Historian James Stevens Curl, the author of Making Dystopia (2018), the most comprehensive critical history of modern architecture, has sent me a marvelous video of the classical work of the Russian architect Mikhail Filippov. His work has been described as “Piranesian,” a reference to the Renaissance Italian artist whose specialty was imaginative classical structures and ruins that seem drawn from his own dreams. Elements of Filippov’s fanciful style call this quality to mind, but his finished works are far from ruins, and in a world fatigued by our dismal built environment it all does seem dreamlike, even utopian. But it is real.
In the half-hour video, Filippov describes his work in Russian, with subtitles. It displays a multitude of sketches of major urban developments he was asked to submit early in his career, which began as an artist and architectural renderer. Some of his unbuilt projects are on Russian waterfronts. He pairs his drawings with footage of what was actually built, his vision scrolling leftward at the top at the same pace as today’s view scrolling leftward at the bottom. These are heart-rending sequences. He says:
We live in an epoch exempt from the architecture we like, and we don’t care about the architecture of our time. We might like many things about our modern neighborhoods. We like them for abundant greens, fresh air, kindergartens, playgrounds, parking lots, etc., but not the architecture. If we want to see architecture we have to go to the center, or travel to historical sites, such as St. Petersburg, Venice, Paris and others. There we can see the true architecture that we miss in our modern places. This is a very unique situation in the human’s history. In all times people used to prefer the architecture of their own epoch. Today all the architecture of the city centers all over the world are declared as architectural monuments by law. They have to be preserved. And they are still the centers of political, economic and cultural life. The closer to the center the higher are the housing costs. And most importantly, nothing can be demolished there. For example, all historical centers, monuments and older buildings destroyed during the World War II were carefully restored. No one piece of modern architecture would be restored like that, since it’s never perceived as real architecture.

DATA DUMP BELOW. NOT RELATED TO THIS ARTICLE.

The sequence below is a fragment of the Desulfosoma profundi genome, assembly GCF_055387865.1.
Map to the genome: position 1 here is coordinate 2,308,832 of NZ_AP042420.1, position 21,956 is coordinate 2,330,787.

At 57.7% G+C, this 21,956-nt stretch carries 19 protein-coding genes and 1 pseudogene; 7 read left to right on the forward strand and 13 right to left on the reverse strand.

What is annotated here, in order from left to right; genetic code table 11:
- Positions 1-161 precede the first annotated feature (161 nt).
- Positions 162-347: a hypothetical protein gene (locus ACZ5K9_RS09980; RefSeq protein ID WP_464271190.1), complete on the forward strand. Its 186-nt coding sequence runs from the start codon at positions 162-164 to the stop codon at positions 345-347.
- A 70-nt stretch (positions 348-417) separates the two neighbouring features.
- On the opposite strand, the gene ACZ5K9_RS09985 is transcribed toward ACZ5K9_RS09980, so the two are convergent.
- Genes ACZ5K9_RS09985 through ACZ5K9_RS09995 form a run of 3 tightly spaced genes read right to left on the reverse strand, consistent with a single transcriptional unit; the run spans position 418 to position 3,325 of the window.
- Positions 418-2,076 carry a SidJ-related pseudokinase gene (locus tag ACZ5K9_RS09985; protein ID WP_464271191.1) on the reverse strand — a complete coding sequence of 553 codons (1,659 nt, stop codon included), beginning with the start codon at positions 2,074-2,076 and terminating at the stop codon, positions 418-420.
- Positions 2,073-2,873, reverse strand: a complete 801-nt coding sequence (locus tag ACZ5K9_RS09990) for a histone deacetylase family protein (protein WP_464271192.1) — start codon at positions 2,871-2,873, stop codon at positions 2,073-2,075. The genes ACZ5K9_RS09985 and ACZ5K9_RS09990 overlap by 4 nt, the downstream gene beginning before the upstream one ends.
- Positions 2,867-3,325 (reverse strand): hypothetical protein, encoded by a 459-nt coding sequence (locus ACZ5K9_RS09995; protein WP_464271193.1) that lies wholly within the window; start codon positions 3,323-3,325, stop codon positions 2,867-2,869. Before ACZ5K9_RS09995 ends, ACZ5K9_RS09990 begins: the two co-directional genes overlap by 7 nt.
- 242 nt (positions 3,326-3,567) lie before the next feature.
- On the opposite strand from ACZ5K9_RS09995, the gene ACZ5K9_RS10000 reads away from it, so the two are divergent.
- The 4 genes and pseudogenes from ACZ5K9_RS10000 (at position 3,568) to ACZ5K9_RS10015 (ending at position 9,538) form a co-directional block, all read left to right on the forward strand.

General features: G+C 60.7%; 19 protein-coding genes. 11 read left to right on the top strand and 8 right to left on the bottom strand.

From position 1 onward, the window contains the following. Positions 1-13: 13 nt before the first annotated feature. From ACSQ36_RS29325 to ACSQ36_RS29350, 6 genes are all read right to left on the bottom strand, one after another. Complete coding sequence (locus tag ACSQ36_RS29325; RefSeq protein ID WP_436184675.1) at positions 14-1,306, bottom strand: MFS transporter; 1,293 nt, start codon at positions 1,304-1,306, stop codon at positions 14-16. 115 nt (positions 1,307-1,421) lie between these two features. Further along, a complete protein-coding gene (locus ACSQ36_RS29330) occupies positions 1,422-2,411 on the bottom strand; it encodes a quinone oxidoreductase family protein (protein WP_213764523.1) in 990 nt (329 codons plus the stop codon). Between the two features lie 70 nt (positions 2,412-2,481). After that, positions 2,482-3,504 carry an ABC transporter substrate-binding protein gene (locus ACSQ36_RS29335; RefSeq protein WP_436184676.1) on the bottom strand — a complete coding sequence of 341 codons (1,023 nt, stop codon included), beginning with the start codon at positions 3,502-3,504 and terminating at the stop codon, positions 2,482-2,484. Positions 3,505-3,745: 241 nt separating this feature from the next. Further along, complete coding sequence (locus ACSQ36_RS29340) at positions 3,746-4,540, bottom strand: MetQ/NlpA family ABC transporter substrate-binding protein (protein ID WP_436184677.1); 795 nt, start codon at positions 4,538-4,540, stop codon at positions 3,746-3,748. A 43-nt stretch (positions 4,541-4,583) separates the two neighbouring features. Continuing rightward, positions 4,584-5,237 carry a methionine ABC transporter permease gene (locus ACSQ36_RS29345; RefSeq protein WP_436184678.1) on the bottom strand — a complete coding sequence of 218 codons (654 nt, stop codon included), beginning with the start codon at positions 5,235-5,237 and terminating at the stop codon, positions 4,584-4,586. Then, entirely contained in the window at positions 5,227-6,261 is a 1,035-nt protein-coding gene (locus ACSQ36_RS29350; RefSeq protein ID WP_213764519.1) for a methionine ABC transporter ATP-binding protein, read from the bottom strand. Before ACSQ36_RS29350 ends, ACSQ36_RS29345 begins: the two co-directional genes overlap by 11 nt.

So true. Yet I suspect that Filippov’s description of which buildings survive in most historic city centers, especially on this side of the Atlantic, is on the optimistic side – but we’ll let that go for now. He is describing the ideal.
At 18:30 of the video, it starts showing his completed works, supplemented by his drawings. Roman House (2006), a “multifunctional residential complex” (the terminology undercuts its elegance), was Filippov’s first major project in Moscow. “The urban regulations allowed not higher than four-story buildings facing Kazachy Lane and seven-story buildings behind. I reflected this height change in a round courtyard with a colonnade stepping up.” The next built project fills the site of a former factory in Moscow and is even more imposing, and the next one, a social-housing project for military officers, picks up on the rondurous quality of his first Moscow project and is even more imposing still.
The video also has Filippov describing some of his techniques of fabrication and construction. Some say the result is on the thin side, insufficiently articulated, but what they are seeing in some of the photographs is, I think, not a lack of depth in the detail and fenestration but the effect on surfaces of the lack of time and weather. Unlike modern architecture, traditional architecture ages gracefully.
Watch the video and then visit the website for a more extensive set of both the drawings and photographs of the completed projects in Moscow and elsewhere. Without a doubt, Mikhail Filippov has managed to turn his artistic talent into a series of architectural masterpieces.